Aplastic Anemia: What is it? Causes, Symptoms, Complications, Diagnosis and Treatment

What is aplastic anemia?

Definition: aplastic anemia is a rare disease because the bone marrow does not produce enough blood cells.

What are the causes of aplastic anemia?

Most cases of aplastic anemia are unknown, but specific treatments for cancer, such as high doses of chemotherapy or radiation therapy, can cause aplastic anemia.

Other possible causes include Vario (benzene-based compounds), prescription drugs, viruses, immune diseases, pregnancy, drugs, and environmental toxins (insecticides and pesticides).

The symptoms and complications of this type of anemia

The symptoms of aplastic anemia occur due to low levels of red blood cells in the body, where people may have pale skin, feel tired, weak, or out of breath. Low platelet counts can cause bruising and bleeding.

People with aplastic anemia may be more likely to get bacterial infections because of the low number of white blood cells that fight infections. Cases of infection and hemorrhage (excessive bleeding) are emergencies and should be treated quickly.

Other symptoms may include a waxy pallor of the skin and mucous membranes, bleeding gums, lack of energy during exercise, and tinnitus (ringing in the ears). Premenopausal women can have a greater menstrual flow and long duration. Massive bleeding is unusual.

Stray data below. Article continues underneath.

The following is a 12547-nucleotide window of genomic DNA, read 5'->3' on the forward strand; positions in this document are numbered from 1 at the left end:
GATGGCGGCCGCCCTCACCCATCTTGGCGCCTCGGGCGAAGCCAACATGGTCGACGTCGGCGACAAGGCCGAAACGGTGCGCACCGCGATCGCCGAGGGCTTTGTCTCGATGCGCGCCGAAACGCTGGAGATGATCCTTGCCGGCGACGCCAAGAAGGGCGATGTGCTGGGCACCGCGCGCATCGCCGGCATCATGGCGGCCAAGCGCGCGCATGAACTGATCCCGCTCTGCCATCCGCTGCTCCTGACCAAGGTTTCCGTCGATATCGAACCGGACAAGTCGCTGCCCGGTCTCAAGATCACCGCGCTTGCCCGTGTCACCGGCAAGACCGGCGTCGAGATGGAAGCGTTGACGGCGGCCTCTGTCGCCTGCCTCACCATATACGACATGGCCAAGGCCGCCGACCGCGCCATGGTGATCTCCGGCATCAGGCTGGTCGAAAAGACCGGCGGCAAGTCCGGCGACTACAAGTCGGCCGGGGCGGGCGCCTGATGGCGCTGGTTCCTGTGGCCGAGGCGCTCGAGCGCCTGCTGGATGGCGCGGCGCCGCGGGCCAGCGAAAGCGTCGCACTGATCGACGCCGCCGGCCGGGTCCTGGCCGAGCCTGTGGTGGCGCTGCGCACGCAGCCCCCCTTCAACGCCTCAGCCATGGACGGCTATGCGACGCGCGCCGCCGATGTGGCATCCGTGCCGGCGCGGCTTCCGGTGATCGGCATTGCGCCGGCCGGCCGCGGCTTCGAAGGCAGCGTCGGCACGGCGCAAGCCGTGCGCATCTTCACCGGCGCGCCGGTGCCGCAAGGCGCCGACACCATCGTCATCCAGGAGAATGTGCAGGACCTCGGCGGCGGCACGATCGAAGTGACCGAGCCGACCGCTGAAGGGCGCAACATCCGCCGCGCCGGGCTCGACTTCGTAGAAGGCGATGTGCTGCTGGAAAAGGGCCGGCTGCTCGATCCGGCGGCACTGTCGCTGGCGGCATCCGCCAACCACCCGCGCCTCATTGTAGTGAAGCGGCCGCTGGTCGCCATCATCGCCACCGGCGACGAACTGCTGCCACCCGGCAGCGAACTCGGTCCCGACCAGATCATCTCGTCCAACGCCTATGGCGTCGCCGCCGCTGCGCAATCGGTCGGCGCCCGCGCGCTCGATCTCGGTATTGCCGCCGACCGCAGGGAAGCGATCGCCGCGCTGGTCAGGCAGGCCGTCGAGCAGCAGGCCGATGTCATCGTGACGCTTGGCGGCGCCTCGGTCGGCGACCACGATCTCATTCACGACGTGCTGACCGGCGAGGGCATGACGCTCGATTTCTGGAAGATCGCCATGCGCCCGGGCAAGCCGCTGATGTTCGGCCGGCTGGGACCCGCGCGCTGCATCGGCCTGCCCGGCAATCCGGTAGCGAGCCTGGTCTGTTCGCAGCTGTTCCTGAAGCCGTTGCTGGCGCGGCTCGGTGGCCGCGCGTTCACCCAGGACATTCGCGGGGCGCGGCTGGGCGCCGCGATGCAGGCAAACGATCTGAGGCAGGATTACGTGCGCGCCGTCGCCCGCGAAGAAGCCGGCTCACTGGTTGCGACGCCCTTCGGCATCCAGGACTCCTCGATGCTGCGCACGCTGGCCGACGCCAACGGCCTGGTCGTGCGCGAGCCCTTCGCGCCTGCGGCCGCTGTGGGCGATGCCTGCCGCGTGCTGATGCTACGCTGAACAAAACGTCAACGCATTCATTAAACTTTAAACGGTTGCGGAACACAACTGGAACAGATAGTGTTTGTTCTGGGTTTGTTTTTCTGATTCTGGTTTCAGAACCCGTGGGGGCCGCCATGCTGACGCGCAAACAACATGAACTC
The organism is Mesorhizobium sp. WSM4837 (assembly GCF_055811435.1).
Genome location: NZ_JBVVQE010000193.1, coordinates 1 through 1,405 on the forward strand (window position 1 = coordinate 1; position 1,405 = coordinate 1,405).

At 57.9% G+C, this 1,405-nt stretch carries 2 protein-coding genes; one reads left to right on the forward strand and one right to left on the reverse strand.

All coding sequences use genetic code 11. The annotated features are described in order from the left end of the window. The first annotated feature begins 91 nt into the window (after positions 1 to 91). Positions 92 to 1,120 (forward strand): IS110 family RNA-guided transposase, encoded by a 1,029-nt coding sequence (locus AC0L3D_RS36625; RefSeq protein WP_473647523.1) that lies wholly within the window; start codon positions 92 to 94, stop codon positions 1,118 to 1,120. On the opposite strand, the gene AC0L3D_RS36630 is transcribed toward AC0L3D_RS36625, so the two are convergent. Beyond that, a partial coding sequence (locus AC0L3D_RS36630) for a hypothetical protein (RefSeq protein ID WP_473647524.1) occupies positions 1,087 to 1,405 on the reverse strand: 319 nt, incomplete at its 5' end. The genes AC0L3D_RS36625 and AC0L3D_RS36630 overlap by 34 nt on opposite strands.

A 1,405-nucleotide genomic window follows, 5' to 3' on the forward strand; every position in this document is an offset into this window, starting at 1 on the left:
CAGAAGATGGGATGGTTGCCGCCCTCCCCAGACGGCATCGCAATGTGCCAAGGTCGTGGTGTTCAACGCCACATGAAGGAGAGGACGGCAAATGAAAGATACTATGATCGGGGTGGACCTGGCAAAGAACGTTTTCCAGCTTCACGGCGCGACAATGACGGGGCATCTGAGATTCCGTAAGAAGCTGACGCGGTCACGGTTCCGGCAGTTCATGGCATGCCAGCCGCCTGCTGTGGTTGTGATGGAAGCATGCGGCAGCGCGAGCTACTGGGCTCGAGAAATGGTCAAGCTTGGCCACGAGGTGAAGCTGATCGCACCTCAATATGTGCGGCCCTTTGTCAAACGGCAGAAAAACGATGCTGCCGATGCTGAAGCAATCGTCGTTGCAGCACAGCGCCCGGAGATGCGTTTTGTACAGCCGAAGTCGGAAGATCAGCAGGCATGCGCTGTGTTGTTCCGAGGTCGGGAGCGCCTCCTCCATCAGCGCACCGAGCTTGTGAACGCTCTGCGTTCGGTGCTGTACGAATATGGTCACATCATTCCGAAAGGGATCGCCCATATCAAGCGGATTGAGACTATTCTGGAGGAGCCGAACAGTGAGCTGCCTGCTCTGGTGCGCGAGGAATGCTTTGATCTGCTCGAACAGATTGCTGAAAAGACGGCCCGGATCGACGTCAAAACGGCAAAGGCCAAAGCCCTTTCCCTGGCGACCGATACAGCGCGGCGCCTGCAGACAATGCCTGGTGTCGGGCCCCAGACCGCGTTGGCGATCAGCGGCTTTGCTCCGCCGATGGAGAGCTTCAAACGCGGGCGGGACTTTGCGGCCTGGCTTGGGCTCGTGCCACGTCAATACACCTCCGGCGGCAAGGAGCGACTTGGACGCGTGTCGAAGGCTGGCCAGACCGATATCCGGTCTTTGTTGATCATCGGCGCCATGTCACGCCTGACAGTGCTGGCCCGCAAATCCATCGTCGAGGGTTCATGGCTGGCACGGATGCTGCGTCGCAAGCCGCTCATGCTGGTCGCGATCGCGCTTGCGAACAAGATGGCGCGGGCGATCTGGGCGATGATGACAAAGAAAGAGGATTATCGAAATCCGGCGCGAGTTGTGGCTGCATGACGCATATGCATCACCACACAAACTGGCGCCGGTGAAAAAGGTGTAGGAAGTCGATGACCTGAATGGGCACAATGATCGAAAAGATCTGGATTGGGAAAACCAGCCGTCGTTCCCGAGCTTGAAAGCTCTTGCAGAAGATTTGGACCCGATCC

The doctor will perform a complete physical examination to diagnose aplastic anemia to check for paleness, bruising, gum discharge, and other unusual signs.

Blood tests will be ordered to get a complete blood cell count and probably arrangements to get a sample of the bone marrow that can detect abnormalities.

Approximately 40% of men older than 45 years have this condition.

Treatment and prevention of aplastic anemia

The first and most important step of treatment is to find out and treat the cause of aplastic anemia. People with this condition should do everything possible to avoid infections.

If anyone developed an infection, it would be treated aggressively with antibiotics. Transfusions of red blood cells (erythrocytes) and platelets can be considered.

Immunosuppressive therapy is used to treat aplastic anemia caused by an autoimmune disorder (a condition in which the body attacks its bone marrow). Bone marrow transplantation, which replaces defective bone marrow with healthy cells from a regular donor, can be recommended in severe cases.

Blood transfusions are used to replace cells that are not being produced by the bone marrow in the way they should be. They can also substitute red blood cells and platelets, but white blood cells (GB) are more challenging to transfuse.

People with aplastic anemia can receive blood transfusions for many years, but some complications can develop from this treatment.

Red blood cell transfusions contain iron that builds up in the body and can damage normal tissues. The proteins in the blood cells for transfusion stimulate the immune system, and antibodies can be produced that destroy red blood cells or transfused platelets over time.